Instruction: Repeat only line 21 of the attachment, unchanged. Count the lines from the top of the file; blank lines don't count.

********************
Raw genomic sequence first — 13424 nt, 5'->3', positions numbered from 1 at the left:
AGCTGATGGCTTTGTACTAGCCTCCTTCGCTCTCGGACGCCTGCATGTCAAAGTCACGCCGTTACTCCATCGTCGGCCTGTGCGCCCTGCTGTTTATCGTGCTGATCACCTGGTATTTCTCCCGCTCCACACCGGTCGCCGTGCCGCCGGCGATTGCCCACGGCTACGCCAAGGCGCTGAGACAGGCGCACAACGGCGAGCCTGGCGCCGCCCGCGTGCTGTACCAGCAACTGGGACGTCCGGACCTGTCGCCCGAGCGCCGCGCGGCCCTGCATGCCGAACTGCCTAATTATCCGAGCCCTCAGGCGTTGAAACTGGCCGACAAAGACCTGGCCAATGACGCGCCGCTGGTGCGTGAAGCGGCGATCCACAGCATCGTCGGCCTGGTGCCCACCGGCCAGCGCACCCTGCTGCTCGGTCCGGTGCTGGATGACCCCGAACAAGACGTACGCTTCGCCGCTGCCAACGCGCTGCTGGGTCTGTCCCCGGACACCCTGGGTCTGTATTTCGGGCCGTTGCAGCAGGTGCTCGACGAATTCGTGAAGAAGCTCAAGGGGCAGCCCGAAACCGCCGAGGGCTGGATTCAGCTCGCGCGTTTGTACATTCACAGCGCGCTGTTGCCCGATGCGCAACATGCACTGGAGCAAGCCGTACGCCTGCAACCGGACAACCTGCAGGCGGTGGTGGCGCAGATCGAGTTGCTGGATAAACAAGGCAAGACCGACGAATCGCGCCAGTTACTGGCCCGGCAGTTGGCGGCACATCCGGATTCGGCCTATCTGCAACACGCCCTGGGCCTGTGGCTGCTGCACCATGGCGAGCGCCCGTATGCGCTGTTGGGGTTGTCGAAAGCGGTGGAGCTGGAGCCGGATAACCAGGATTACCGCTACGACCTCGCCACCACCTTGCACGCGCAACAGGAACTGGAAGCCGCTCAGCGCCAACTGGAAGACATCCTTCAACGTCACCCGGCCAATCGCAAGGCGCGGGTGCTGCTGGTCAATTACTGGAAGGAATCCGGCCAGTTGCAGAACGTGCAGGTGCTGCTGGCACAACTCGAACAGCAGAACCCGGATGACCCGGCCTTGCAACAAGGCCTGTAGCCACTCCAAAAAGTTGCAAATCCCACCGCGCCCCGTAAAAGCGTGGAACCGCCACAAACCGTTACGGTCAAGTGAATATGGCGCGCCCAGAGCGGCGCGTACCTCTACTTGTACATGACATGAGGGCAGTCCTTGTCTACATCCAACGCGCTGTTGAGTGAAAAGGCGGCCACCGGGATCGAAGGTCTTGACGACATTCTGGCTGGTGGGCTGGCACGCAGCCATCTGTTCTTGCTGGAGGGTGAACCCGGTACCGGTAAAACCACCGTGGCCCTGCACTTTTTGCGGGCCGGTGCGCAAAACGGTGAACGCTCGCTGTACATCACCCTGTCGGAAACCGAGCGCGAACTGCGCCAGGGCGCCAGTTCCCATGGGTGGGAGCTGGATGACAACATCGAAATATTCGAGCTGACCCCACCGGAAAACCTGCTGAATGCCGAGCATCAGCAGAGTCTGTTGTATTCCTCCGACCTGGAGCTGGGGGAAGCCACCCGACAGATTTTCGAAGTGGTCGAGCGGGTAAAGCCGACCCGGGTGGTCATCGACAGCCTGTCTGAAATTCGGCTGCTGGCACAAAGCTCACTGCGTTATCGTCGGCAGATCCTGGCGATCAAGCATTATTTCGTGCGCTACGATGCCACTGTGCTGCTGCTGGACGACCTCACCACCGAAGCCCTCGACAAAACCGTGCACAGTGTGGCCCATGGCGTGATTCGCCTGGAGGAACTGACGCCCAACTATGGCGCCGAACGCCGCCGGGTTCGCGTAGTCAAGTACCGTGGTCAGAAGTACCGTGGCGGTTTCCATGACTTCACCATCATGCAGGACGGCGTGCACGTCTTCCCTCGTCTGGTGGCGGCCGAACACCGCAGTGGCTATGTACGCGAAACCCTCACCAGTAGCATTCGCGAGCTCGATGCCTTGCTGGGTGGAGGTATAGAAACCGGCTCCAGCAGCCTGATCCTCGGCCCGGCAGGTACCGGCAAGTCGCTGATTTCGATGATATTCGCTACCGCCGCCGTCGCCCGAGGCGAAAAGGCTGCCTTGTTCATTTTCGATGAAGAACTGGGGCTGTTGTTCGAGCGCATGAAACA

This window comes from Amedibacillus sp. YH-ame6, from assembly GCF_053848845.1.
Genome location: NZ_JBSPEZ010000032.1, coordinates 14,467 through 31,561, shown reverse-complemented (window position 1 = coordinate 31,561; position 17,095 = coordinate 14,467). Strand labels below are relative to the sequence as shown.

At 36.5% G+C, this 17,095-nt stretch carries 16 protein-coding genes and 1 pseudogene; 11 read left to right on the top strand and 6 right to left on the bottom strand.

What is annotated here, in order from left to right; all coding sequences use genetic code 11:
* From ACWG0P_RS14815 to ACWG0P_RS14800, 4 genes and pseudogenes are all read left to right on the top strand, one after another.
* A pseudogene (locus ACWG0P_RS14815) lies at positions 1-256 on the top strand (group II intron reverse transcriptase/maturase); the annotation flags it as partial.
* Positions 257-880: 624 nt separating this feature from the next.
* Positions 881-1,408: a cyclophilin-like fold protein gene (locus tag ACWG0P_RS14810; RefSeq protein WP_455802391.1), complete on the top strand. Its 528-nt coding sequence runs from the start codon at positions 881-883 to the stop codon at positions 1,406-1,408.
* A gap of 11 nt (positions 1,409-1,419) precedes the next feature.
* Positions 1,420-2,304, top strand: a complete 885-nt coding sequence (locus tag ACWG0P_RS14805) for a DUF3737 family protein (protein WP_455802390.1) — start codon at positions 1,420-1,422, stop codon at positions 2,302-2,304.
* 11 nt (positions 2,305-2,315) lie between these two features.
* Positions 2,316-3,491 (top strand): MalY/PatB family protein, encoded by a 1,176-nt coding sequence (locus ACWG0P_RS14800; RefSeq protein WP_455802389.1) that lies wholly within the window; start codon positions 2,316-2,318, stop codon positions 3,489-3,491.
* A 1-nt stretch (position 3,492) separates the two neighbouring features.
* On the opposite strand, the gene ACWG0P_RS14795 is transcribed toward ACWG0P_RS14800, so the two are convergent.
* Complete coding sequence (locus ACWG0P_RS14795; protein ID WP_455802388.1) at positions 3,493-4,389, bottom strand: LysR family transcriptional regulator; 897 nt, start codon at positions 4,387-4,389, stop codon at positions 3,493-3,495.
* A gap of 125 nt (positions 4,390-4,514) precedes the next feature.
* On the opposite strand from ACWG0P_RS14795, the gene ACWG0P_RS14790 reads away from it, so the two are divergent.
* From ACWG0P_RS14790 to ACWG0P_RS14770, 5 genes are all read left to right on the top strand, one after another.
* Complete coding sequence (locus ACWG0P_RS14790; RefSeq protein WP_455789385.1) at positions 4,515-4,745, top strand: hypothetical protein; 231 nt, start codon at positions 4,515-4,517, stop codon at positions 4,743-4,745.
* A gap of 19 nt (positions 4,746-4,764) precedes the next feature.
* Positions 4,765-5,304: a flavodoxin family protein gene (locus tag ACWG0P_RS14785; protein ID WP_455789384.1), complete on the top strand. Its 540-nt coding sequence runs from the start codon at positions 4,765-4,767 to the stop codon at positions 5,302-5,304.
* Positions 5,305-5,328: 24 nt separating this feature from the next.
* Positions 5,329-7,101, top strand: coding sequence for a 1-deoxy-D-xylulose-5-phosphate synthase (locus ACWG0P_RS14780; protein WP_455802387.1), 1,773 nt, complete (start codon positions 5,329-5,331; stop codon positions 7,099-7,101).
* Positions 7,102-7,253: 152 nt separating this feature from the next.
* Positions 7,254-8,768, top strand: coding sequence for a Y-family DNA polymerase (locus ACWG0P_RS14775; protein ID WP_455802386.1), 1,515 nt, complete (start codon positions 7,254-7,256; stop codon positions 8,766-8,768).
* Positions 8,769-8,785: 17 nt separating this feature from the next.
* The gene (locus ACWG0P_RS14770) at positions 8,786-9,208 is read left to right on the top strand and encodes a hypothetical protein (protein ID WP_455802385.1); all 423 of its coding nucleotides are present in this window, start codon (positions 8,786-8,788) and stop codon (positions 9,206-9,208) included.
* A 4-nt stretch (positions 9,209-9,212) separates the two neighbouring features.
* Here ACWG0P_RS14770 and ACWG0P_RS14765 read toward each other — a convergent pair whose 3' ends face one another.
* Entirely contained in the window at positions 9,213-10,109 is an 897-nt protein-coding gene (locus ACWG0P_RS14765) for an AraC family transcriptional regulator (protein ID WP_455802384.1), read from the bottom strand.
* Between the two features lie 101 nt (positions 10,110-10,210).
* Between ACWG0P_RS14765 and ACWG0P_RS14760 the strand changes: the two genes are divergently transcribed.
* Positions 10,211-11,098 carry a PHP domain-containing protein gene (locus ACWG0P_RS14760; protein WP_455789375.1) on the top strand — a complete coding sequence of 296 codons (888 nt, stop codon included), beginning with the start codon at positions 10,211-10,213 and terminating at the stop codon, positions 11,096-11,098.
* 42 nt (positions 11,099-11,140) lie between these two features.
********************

* Complete coding sequence (locus ACWG0P_RS14790; RefSeq protein WP_455789385.1) at positions 4,515-4,745, top strand: hypothetical protein; 231 nt, start codon at positions 4,515-4,517, stop codon at positions 4,743-4,745.